Since then, we’ve named our Managing with Aloha practice of value alignment “Our with Aloha Intentions.” These Aloha Intentions are those -ing value verbs we constantly study and practice contextually: Living with Aloha, Working with Aloha, Speaking with Aloha (and the Language of We), Managing with Aloha, and Leading with Aloha. Each has a personal and professional complement to them, e.g. self-leadership and leading others.
[ A recent “value-verbing” reference can be found here: Curating Value Alignment ]
Similar to my authorship process with the Managing with Aloha philosophy, Value Statements, whether incorporated into your personal mission statement, or into the organizational expectations of your workplace or other associations, are authored as deliberate choices too.
Value of the Month programs reinforce and strengthen those choices. They grease the wheels of value alignment, and keep in-play practices alive and well: They keep a culture healthy with a values-based audit for those practices. Whether run monthly (for full immersion in one value) or quarterly (which I recommend to immerse in 2 or 3 values concurrently, also working with how they’re connected and intertwined), value programs will keep value choices well defined, editing those definitions when need be. Value-alignment programs will therefore shape, perpetuate, or shift prevailing behaviors, so they become your deliberately chosen behaviors and better habits.
Yes. Oh yes! You can shift your values, by changing your choices and actively working on those choices. Absolutely yes!
At this time of year, we normally refer to our desire for better habits, as resolutions.
So please, think of your choices as refreshing your values. And choose wisely.
Less is More
I do it too. This gentle coaching for you is self-coaching for me and my partnerships as well (my “we”).
I mentioned winnowing down 62 sense of place values identified in then-contemporary Hawaii, to 19 choices for Managing with Aloha, specific to culture building in our living, working, speaking, managing and leading how-to and with Aloha practice. We continue to run with it.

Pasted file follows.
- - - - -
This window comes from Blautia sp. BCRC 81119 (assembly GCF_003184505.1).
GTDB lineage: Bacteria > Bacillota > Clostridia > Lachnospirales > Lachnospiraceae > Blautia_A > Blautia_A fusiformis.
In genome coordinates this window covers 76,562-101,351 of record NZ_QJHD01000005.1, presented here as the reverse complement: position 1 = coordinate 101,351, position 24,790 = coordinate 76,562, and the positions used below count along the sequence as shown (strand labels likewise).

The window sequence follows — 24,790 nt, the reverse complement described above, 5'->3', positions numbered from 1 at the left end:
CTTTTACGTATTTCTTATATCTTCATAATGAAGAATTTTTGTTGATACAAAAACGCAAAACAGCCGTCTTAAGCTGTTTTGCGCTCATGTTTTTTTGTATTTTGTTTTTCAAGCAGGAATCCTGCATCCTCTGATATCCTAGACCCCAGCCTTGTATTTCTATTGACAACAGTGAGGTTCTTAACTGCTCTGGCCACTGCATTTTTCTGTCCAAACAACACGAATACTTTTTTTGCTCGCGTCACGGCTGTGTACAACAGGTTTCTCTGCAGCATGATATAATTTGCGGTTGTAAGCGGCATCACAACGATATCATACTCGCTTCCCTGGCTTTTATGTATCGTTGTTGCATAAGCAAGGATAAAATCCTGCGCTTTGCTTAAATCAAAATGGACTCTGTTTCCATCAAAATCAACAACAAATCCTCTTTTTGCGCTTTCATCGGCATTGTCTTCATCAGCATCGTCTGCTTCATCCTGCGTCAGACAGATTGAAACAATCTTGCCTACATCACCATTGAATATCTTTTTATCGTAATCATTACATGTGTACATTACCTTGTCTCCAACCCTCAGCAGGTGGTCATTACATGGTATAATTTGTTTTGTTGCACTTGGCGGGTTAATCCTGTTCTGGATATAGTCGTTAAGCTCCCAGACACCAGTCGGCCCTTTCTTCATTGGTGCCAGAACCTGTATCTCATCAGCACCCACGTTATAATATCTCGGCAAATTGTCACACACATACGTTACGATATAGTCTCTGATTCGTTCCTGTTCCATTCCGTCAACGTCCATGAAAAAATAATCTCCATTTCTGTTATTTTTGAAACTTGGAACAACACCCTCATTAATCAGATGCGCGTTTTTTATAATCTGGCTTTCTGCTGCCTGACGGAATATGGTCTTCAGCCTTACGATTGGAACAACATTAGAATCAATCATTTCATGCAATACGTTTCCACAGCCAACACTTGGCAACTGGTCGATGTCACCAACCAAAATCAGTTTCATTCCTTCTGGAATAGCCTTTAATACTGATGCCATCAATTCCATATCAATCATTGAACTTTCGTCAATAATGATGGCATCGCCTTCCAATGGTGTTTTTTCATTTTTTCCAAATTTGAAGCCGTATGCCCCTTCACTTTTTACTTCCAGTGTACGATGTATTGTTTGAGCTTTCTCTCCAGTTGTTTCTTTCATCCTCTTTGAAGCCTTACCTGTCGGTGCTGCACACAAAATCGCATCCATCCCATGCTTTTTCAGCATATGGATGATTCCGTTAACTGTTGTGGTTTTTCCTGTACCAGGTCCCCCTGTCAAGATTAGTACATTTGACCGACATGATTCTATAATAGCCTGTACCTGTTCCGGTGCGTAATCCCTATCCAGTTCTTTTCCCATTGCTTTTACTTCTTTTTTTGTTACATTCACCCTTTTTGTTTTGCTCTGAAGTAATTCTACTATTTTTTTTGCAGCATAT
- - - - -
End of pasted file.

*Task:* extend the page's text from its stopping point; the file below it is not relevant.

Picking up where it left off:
As pertains to Say Leadership Coaching, we constantly work on the 5 Values within our Value Statement, and immerse ourselves in a Values of Our Quarter program, where we add a 3rd new value to influence us, freshly defining and aligning 2 of our existing ones. Our 2016 looks like this: The 1st 2 values are our constants, and the 3rd is our fresher:
- Q1 Aloha and Ho‘ohana, with Ho‘omau, the value of perseverance
- Q2 Ho‘ohana and Hō‘imi, with Lokomaika‘i, the Hawaiian value of generosity
- Q3 Hō‘imi and Alaka‘i, with Mālama particular to stewardship and sustainability
- Q4 Alaka‘i and ‘Ike loa, with Ha‘aha‘a, the value of humility
Enough about me though, I simply share that as our team’s example.
Make this about you. I’ve published this when you may come to expect a Sunday Mālama from me, hoping you’ll take some me time in your own sacred Sunday.
Always On Trend: Your values are good for you.
1. Trust in your values. Choose them deliberately, articulating them for your own clarity, whether in Hawaiian, English, or another language, as long as they are stated in your own Language of Intention: Make them about behaviors you will commit to, and grow better within.
2. As the saying goes, “to err is human,” forgive yourself and move on: If you find you start in a somewhat negative place of dissatisfaction with your current state of affairs, walk through understanding it, forgive yourself with grace, and choose your values based on the good intentions and positive expectancy you want to move forward with, and set a good example for others with.
3. Understand that less is likely more in terms of focusing well and working both reasonably and realistically. With less, you can avoid being regimented in over-organization, and have open spaces for whatever the coming year will surely add to your plate without you even sensing it yet. You don’t want to settle for checking off some lengthy, all-inclusive list: You want to become accomplished with what really matters.
4. And again, why bother? So you can dwell in your Aloha Spirit, expressing it through your ever-optimistic and inherently good-natured values. Not only do values lived and worked help you feel morally on track, they equip you in ways which make you stronger.
5. Prepare to take action. We call it next-stepping in the MWA lexicon. Don’t stop at getting your clarity down on paper… specify what happens next, and get your good intentions done.
Be as good, and as powerful as I know you can be.
Be happy, being you and all you as said when I last stepped into your inbox.
~ Rosa Say